meeting.” The ancient Labrador — her body lumpy with benign
lipomas, stiff with arthritis— would press close and shove her
nose underneath his hand. “Funny,” he mused, “ I never thought
this old dog would outlive me.” He’d drink a milkshake. He’d sit
with us. He’d take his pills.
On October 1, 2015, before dawn, in the hospital bed in his
own living room, he died. It was just after 4 a.m. in Iowa when
my mother called me. “He’s gone,” she said.
The memorial service in my childhood church—
standing-room only— was a stiff-backed, burning-eyed blur: his nurses,
loyally dressed in scrub suits; the shine of the plastic communion cups; my small niece and nephew snuffling into Mama’s
neck. On a table in front of the altar: framed pictures of Daddy
in his hunting clothes. The surprisingly small mahogany box
of his ashes, draped with a white handkerchief. And flowers
from our yard: early-blooming camellias, one mysterious late
gardenia, and three so-called Confederate roses, Hibiscus muta-bilis, the tall scraggly bush you’ll see in every country yard and
abandoned-homestead clearing in Alabama, with thick-petaled,
ruffly flowers that open white and slowly blush pink until
they’re fuchsia by dark. They bloom in October, right at the
dimming of the year. The first one opened, white, on the morning of his death.
Back home, I set the box of my father on his old rolltop desk.
Flinched at the naked white label with its number and name.
Fetched an orange hunting cap and set it on top. Every night I
put my hand on that box. It thrummed with some energy, with
a faint hum I heard below my actual sense. Good night, Daddy, I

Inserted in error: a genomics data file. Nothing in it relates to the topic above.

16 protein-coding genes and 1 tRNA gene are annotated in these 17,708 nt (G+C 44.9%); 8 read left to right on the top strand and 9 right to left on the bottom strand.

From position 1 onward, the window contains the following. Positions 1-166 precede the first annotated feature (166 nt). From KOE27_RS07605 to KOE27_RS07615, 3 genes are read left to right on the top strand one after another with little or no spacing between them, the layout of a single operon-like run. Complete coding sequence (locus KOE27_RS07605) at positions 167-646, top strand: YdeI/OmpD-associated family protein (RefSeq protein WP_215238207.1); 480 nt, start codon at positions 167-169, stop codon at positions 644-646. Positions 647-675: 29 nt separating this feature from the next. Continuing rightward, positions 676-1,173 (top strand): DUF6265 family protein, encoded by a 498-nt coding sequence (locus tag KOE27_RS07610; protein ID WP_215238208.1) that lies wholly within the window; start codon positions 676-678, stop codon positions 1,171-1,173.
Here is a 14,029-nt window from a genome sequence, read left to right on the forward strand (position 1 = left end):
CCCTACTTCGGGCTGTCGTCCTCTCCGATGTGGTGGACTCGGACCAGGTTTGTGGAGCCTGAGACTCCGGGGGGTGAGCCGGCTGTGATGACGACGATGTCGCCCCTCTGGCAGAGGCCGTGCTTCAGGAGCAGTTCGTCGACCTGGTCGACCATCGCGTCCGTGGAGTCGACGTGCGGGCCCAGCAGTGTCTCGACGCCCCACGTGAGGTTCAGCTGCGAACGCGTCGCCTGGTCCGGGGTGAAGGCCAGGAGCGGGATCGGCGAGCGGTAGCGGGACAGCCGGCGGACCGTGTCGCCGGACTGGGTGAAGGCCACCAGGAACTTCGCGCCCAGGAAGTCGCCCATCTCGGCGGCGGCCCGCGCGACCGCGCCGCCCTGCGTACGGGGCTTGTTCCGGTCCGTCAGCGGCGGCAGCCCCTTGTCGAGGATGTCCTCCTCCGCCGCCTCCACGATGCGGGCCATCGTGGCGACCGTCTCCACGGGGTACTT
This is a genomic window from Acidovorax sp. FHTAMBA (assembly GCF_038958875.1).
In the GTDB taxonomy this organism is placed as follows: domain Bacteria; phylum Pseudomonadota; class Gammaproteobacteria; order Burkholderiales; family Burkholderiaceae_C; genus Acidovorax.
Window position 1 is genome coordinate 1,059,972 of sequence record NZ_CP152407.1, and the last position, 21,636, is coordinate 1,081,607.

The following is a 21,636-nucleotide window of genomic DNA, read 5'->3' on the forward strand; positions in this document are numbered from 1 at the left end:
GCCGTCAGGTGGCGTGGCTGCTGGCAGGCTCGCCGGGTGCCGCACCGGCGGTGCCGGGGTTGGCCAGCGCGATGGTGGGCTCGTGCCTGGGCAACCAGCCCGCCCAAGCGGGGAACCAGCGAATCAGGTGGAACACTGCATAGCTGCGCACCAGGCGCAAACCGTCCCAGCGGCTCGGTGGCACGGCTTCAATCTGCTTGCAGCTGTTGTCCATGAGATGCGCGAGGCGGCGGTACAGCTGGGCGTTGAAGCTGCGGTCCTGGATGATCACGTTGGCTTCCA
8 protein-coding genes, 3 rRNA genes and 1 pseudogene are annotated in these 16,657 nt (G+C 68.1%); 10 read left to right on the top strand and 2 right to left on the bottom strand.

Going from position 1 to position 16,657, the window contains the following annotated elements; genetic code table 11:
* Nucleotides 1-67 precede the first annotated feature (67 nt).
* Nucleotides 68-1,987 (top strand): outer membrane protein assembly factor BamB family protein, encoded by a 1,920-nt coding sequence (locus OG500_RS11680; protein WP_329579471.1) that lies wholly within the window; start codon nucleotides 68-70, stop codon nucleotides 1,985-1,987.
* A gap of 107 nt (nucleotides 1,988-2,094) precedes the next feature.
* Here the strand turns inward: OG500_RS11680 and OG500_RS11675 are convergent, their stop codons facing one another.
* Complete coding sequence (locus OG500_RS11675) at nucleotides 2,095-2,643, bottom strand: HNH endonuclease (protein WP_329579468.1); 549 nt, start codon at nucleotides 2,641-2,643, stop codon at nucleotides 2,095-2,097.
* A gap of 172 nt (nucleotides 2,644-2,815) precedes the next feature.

prayed. You’re not alone. You’re not here by yourself.
BEING OUTDOORS teaches you to see what’s there in front of you,
but, through imagination and story, it can also turn you toward
the mythic. Monsters and beasts come alive through detail, in The
Odyssey or in a hunting camp: You should have seen that snake that
sprang out of that haybale when they cut it open. I looked up and there
he was, a big ol’ buck with the smoke coming out of his nose and a rack
just like a rocking chair. Finally we saw him — a nine-foot gator, been
in that pond the whole time and we didn’t even know. To walk in the
natural world is to walk in particularity and mystery, both of which
are sharpened by the attention that can keep you alive.
A good way to understand this is to look at rattlesnakes, which
occupy the same place in the rural Alabama imagination that
Scylla and Charybdis must have occupied in the minds of Odys-
seus’s sailors—dreaded and feared, right enough, but what a
thing to see, what a welcome sign that the world’s not yet tame.
Every farm truck had a stash of rattles in the propped-open ash-
tray, with shreds of skin clinging to the pocketknife-chopped roots
of the tail. Once, frozen to the spot, I watched my mama chop
a three-foot rattler to pieces as it streaked for its den under the
porch. Another time, my father uncovered a nest of young snakes
inside the wooden pallet that held up our diesel-fuel tank: “people
think rattlesnakes hiss soft, like steam,” he said, “but it’s not, it’s a
hard sound, like a spit.” He knew different sounds could be impor-
tant; like eighteenth-century surgeons, he’d put his ear to patients’
chests for the evocatively named seagull murmur. Physicians, like
writers, are connoisseurs of the sensory and the specific.
And then there was the rattlesnake ghost: a skin nearly a foot
wide, edge to edge, draped over a rafter in my grandmother’s
attic. I never knew who’d killed it, or where. On Sunday afternoons, if I could cajole an adult to tug the trapdoor cord in the
hallway ceiling, I’d clamber up the wooden ladder that uncurled
at me and sagged beneath my weight, each step a narrow knob
of spine. As my head rose into the dark, I was already turning
to look for the rattlesnake skin in the far back corner, its scales